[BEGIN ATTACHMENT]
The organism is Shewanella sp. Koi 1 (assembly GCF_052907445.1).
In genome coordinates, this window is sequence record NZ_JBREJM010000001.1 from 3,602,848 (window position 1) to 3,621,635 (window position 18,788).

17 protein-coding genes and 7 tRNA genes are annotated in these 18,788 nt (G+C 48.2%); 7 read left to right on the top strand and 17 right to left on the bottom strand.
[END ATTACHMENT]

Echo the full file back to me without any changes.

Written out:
The organism is Shewanella sp. Koi 1 (assembly GCF_052907445.1).
In genome coordinates, this window is sequence record NZ_JBREJM010000001.1 from 3,602,848 (window position 1) to 3,621,635 (window position 18,788).

17 protein-coding genes and 7 tRNA genes are annotated in these 18,788 nt (G+C 48.2%); 7 read left to right on the top strand and 17 right to left on the bottom strand.